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# Where Does that Algebraic Equation Come From? Moving From Concrete Experience to Symbolic Form "

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1. Where Does that Algebraic Equation Come From?Moving From Concrete Experience to Symbolic Form" Jim Rubillo JRubillo@verizon.net

2. What is Algebra? The intensive study of the last three letters of the alphabet.

3. The Policy Dilemma Algebra in Grade 7/8 or Algebra When Ready?

4. Algebra When Ready Only when students exhibit demonstrable success with prerequisite skills—not at a prescribed grade level—should they focus explicitly and extensively on algebra, whether in a course titled Algebra 1 or within an integrated mathematics curriculum. Exposing students to such coursework before they are ready often leads to frustration, failure, and negative attitudes toward mathematics and learning. NCTM Position : Algebra: What, When, and for Whom (September 2011)

5. Major Themes that Start in PreK and Go all the Way through Grade 12 • Exploring and extending patterns • Representing mathematical ideas with symbols and objects • Using mathematical models to represent quantitative relationships • Analyzing change in various contexts

6. What We Know About Student Difficulties in Algebra • Lack of proficiency in proportionality (fractions, decimals, ratios, percent) • Understanding the equal sign (do something vs. equality, balance) • Using Variables (placeholder vs. changing value) • Making the transition from words (verbal or written) to symbols. • Understanding of function concept (rule or formula) • Lack of exposure to multiple representations (numbers, graphs, tables, symbols, etc.)

7. What We Know About Student Difficulties in Algebra Understanding the equal sign (do something vs. equality, balance) 3 + 5 = or (3x + 5) – (x -3) = versus 4 + 6 = 6 + 4 or y + (-y) = 0 Using Variables (placeholder vs. changing value) 2x + 3 = 17 versus y = 3x2 – 19x - 14

8. The Far Too Typical Experience! • Here is an equation: y = 3x + 4 • Make a table of x and y values using whole number values of x and then find the y values, • Plot the points on a Cartesian coordinate system. • Connect the points with a line. Opinion: In a student’s first experience, the equation should come last, not first.

9. SHOW ME!

10. Equations Arise From Physical Situations How many tiles are needed for Pile 5? ? Pile 1 Pile 2 Pile 3 Pile 4 Pile 5

11. Piles of Tiles A table can help communicate the number of tiles that must be added to form each successive pile? (the recursive rule) ? Pile 1 Pile 2 Pile 3 Pile 4 Pile 5

12. Piles of Tiles How many tiles in pile 457? ? Pile 1 Pile 2 Pile 3 Pile 4 Pile 5

13. Piles of Tiles A table can help communicate the number of tiles that must be added to form each successive pile? (the recursive rule) ? Pile 1 Pile 2 Pile 3 Pile 4 Pile 5

14. Piles of Tiles Physical objects can help find the explicit rule to determine the number of tiles in Pile N? Pile 1 Pile 2 Pile 3 Pile 4 3+13+3+1 3+3+3+13+3+3+3+1

15. Piles of Tiles Tiles = 3n +1 For pile N = 457 Tiles = 3x457 + 1 Tiles = 1372

16. Piles of Tiles Graphing the Information. Tiles = 3n +1 n = pile number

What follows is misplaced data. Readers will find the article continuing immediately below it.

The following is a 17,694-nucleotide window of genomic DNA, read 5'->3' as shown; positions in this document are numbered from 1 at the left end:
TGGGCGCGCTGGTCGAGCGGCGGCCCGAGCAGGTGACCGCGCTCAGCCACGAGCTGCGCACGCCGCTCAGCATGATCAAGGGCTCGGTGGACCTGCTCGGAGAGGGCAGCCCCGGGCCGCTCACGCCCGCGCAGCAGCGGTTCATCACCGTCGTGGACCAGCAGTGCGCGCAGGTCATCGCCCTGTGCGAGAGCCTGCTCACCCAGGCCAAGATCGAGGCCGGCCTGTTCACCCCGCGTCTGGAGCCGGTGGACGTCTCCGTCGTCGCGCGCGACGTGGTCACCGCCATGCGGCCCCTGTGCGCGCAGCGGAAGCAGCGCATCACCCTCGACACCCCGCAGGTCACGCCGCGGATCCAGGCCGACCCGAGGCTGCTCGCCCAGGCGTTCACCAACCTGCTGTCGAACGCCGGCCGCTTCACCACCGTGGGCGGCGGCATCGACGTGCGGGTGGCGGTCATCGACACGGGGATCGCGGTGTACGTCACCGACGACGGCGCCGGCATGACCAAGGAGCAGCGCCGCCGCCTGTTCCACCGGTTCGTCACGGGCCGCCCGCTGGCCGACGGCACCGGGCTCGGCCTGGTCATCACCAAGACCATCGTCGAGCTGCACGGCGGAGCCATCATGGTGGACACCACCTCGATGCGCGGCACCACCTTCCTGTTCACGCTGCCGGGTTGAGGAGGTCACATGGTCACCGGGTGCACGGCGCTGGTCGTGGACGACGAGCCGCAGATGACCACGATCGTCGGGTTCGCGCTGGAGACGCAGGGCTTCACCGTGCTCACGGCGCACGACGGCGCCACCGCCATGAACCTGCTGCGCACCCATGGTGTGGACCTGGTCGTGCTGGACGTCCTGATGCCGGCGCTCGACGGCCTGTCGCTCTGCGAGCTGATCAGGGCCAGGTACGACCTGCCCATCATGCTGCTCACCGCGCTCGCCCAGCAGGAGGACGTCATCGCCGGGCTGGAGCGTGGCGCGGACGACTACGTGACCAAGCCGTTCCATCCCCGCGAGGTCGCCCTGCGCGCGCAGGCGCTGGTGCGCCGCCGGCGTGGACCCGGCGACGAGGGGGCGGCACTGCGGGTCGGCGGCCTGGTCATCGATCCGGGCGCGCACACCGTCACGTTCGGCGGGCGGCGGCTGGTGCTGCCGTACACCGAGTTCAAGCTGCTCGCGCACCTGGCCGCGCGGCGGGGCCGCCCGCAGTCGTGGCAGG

17. Piles of Tiles The information can be visually analyzed.

18. Piles of Tiles How is the change, add 3 tiles, from one pile to the next (recursive form) reflected in the graph? Explain. How is the term 3n and the value 1 (explicit form) reflected in the graph? Explain. Y = 3n + 1

19. Piles of Tiles The recursive rule “Add 3 tiles” reflects the constant rate of change of the linear function. The 3n term of the explicit formula is the “repeated addition of ‘add 3’” Y = 3n + 1

20. Piles of Tiles Tiles = 3n +1 What rule will tell the number of tiles needed for Pile N?

21. Playing with the Four Basic Operations 1 + 1 = 1 – 1 = 1 × 1 = 1 ÷ 1 =_______ Total = 2 0 1 1 4

22. Playing with the Four Basic Operations 2 + 2 = 2 – 2 = 2 × 2 = 2 ÷ 2 =_______ Total = 4 0 4 1 9

23. Playing with the Four Basic Operations 3 + 3 = 3 – 3 = 3 × 3 = 3 ÷ 3 =_______ Total = 6 0 9 1 16

24. Playing with the Four Basic Operations 4 + 4 = 4 – 4 = 4 × 4 = 4 ÷ 4 =_______ Total = 8 0 16 1 25

25. Playing with the Four Basic Operations Willing to Predict?

26. Playing with the Four Basic Operations Willing to Predict?

27. Playing with the Four Basic Operations Willing to Generalize? n + n = n – n = n × n = n ÷ n =_______ Total = 2n 0 n2 1 _______________ n2 + 2n + 1 = (n + 1)2

28. Equations Arise From Physical Situations What is the perimeter of shape 6?

29. Find the Perimeter A table can help communicate the length of the sides that must be added to a shape to find the perimeter of the next shape? (the recursive rule)

30. Find the Perimeter A table can help communicate the length of the sides that must be added to a shape to find the perimeter of the next shape? (the recursive rule)

31. Find the Perimeter Can we find the perimeter of shape N without using the recursive rule? (the explicit rule) 2N + 2

32. Equations Arise From Physical Situations What is the perimeter of shape 6?

33. Find the Perimeter A table can help communicate the length of the sides that must be added to a shape to find the perimeter of the next shape? (the recursive rule)

34. Find the Perimeter A table can help communicate the length of the sides that must be added to a shape to find the perimeter of the next shape? (the recursive rule)

35. Find the Perimeter Can we find the perimeter of shape N without using the recursive rule? (the explicit rule) 5N + 1

36. How many beams are needed to build a bridge of length n? Bridge of length 6

37. How many beams are needed to build a bridge of length n? Bridge of length n B = n + 2n + (n - 1) B = 3n + (n - 1) B = 4 + 3(n – 1) + (n – 2) B = 4n – 1 where n is the length of the bridge and B is the number of beams needed